A Discourse Concerning the Currencies of the British Plantations in America

The many Schemes at present upon the Anvil in Boston, for emitting enormous Quantities of Paper Currencies; are the Occasion of this Discourse. The Writer does not vainly pretend to dictate to Government, or prescribe to Trade; but with a sincere Regard to the publick Good, has taken some Pains, to collect, digest, and set in a proper Light, several Facts and Political Experiences especially relating to Paper Currencies; which tho’ plain in themselves, are not obvious to every Body. If any Expressions should sound harsh, they are not to be understood as a Reflection upon this Province in general: It was always my Opinion, That the Province of the Massachusetts-Bay, is by far the most vigorous and promising Plant (with proper Cultivation) of all the British Plantations; in the best of Countries at Times, bad Administrations, and private evil Men of Influence have prevailed. The Author is not a transient Person, who from Humour or Caprice, or other Views may expose the Province; but is by Inclination induced, and by Interest obliged to study the Good of the Country.

All Commerce naturally is a Truck Trade, exchanging Commodities which we can spare (or their Value) for Goods we are in want of. Silver it self is a Merchandize, and being the least variable of all others, is by general Consent made the Medium of Trade. If a Country can be supposed to have no Dealings but within it self; the Legislature or tacit Consent of the People, may appoint or receive any Currency at Pleasure: But a trading Country must have regard to the universal commercial Medium, which is Silver; or cheat, and trade to a Disadvantage: It is true, that in some Countries of Europe Billon (a base mixture of Metals) is used for small Change, but not as a Medium of Trade.

Every Country or Society have their own peculiar Regulations, which may be called their Municipal, or By-Laws in Trade: but the universal trading Part of the World, as one tacit Confederacy have fallen into some general Rules, which by Custom of Merchants are become as Fundamental: One of these is a Silver Medium of Trade, that all Contracts (Specialties excepted) are understood to be payable in this Medium, being always of the same fixed Value, or easily adjusted by the Par, and accidental small Differences of Exchange from one Country to another.

There can therefore be no other proper Medium of Trade, but Silver, or Bills of Exchange and Notes of Hand payable in Silver at certain U’sos or Periods, which by a currant Discount are reducible to Silver ready Money, at any Time. The Debitor Party (I am ashamed to mention it) being the prevailing Party in all our Depreciating-Paper-Money Colonies, do wickedly endeavour to delude the unthinking Multitude, by perswading them, that all Endeavours of the Governour, or Proposals and Schemes of private Societies, to introduce a Silver Medium, or a Credit upon a Silver Bottom, to prevent the honest and industrious Creditor from being defrauded; are Impositions upon the Liberty and Property of the People.

Depreciating the Value of nummary Denominations, to defraud the Creditors of the Publick and of private Persons; by Proclamations of Sovereigns, by Recoinages, and by a late Contrivance of a depreciating Paper-Credit-Currency; were never practised but in notoriously bad Administrations.

All over Europe for many Ages preceeding the 14th Century, the nummary Pound, and the Ponderal or Pound Weight of Silver were the same: but in some following Ages in bad Administrations the Values of nummary Denominations were gradually reduced; as in England to 4 oz. Silver value (upon all Occasions I use the nearest round Numbers) one third of its original Value; in Holland the Pound Ulams (6 Guilders) to 2 oz. Silver being only one sixth of its original Value. A general Stop has been put to those notorious publick Frauds ever since Trade began to flourish; the civil Governments becoming more polite, found it their Interest in Affairs of a Medium of Trade, to be advised by the more knowing and experienced Traders: Thus, since the Reign of Edward VI. in England, the Shilling Denomination hath lost only 2 gr. Silver. We have two or three Instances of late in Europe, that have deviated from that Maxim of a fixed Value of Silver in Trade; these were in arbitrary Governments, under most arbitrary Administrations. 1. France by Recoinages from A. 1689, to the wise Administration of Cardinal Fluery, was obliged to defraud the Subject, to maintain unjust Wars and Rapines upon its Neighbours, and lessen’d the Value of nummary Denominations from a Mark of Silver at 27 Livres to 80 Livres. 2. The King of Spain A. 1688 lowered his Denominations 25 per Cent. A heavy Piece of Eight formerly 8 Ryals Plate, passed for 10 Ryals currant. 3. Sweden under the Administration of Baron Gortz.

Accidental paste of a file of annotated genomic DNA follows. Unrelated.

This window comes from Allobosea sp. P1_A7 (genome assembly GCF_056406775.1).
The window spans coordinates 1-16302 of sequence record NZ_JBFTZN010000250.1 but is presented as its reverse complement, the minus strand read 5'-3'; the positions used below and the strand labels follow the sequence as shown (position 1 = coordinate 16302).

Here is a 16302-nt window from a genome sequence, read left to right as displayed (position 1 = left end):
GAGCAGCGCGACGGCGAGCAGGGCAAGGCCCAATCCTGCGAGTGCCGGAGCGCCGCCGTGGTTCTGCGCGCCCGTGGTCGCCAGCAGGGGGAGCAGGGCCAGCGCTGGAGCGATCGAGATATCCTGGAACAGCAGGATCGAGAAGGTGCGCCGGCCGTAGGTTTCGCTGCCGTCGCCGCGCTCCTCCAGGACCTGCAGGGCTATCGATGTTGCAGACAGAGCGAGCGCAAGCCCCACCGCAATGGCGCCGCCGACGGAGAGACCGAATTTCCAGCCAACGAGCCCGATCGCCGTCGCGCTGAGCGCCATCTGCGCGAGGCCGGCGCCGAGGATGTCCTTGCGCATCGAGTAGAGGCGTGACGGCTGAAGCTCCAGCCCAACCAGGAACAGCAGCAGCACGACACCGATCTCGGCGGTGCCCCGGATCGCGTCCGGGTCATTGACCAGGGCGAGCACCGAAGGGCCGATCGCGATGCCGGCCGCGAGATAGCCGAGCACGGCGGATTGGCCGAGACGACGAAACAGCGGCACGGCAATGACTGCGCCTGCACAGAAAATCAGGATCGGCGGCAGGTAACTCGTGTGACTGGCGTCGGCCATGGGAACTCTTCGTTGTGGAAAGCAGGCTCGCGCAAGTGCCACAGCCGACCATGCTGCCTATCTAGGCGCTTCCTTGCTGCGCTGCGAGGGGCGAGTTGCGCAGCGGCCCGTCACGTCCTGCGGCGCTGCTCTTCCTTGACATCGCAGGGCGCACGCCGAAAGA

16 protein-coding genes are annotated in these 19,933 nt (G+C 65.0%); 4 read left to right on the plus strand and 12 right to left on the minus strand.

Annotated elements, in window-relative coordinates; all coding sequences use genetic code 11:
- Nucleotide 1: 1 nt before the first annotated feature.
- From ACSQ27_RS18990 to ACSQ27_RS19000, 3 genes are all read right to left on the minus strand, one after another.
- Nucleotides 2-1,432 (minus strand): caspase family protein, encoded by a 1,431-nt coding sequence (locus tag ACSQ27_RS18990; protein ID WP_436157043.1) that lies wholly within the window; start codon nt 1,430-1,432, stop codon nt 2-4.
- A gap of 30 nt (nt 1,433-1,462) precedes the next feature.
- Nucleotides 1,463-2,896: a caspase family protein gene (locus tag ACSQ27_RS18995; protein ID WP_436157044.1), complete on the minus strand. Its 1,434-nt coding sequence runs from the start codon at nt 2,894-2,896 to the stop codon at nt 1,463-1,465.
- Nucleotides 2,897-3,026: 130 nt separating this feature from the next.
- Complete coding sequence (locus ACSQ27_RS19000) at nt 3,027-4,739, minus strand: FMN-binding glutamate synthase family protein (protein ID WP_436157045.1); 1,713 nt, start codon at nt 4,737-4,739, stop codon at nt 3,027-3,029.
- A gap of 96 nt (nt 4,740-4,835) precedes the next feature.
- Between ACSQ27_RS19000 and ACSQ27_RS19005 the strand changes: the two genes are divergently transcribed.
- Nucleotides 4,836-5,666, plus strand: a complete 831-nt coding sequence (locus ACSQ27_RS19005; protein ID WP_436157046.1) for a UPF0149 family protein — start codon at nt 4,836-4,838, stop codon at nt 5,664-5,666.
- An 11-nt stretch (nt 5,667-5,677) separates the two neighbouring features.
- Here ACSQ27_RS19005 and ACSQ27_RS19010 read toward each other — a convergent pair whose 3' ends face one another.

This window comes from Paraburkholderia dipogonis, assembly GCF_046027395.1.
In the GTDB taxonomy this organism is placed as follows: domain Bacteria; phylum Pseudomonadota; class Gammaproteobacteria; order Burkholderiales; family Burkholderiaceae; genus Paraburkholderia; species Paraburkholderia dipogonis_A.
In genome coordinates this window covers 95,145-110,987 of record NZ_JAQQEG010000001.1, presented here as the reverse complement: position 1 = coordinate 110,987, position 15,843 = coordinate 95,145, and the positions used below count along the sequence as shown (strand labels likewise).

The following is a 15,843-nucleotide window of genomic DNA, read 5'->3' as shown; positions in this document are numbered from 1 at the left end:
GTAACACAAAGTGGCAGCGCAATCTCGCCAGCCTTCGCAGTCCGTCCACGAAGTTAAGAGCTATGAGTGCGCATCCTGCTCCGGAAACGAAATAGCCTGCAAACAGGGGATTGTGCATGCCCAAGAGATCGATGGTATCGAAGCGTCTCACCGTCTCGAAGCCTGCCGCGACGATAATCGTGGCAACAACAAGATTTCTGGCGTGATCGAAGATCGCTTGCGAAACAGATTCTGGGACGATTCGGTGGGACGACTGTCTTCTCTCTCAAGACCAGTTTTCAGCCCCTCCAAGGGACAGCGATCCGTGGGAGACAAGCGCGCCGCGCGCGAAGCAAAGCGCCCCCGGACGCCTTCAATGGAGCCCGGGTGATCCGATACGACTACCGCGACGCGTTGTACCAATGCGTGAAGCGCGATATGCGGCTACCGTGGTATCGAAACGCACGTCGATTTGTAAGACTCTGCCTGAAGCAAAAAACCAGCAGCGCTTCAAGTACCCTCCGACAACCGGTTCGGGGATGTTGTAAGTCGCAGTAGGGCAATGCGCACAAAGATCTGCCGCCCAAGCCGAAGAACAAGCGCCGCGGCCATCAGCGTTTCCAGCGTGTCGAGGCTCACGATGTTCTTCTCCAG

In all Sovereignties in Europe where Paper-Money was introduced, great Inconveniencies happened; upon canceling this Paper Medium all those Inconveniencies did vanish. 1. In Sweden, Baron Gortz, by imposing Government Notes (and Munt tokyns) reduced the People to extreme Misery (this was one of the principal Crimes alledged against him when he suffered capital Punishment) but these being called in, and the Coin settled upon the same Foundation as it was before Charles XIIth Accession, Sweden flourished as formerly. 2. The late Regent of France, by the Advice of Mr. Law, did form a Project A. 1720, and by his arbitrary Power, endeavoured to put it on Execution; to defraud State Creditors and others, by banishing of Silver Currency, and by substituting a Paper Credit: the Effect was, the greatest Confusion, and almost utter Subversion of their Trade and Business: The Remedy was (Mr. Law having sneak’d off, became a Profugus, and at last died obscurely) after a few Months the Court of France were obliged to ordain, that there should be no other legal Tender but Silver-Coin; and Commerce was flourished in France more than ever. At present, under the wise Administration of Cardinal Fleury (who allows no Paper Currencies, nor Re-coinages, which had the same Effect in depreciating nummary Denominations in France, that frequent and large Emissions of Paper-Money have in our Colonies) their Trade, bids fair to outdo the Maritime Powers (as Great Britain and Holland are called) and has a much better Effect in advancing the Wealth and Glory of France, than the Romantick butcherly Schemes of Conquest over their Neighbours, under the Administrations of Richelieu, Mazarine and others, in the Reigns of Lewis XIII and XIV. 3. In Great Britain A. 1716, were current four and a half Millions of Pounds Sterling in Exchequer Notes, being the largest Quantity current at one Time: although they bore about half of legal Interest, and not equal to one third of the concomitant national Silver Currency; they laboured much in Circulation, and the Government to prevent their being depreciated, was obliged to give considerable Premiums to the Bank for cancelling some of them, and circulating the remainder.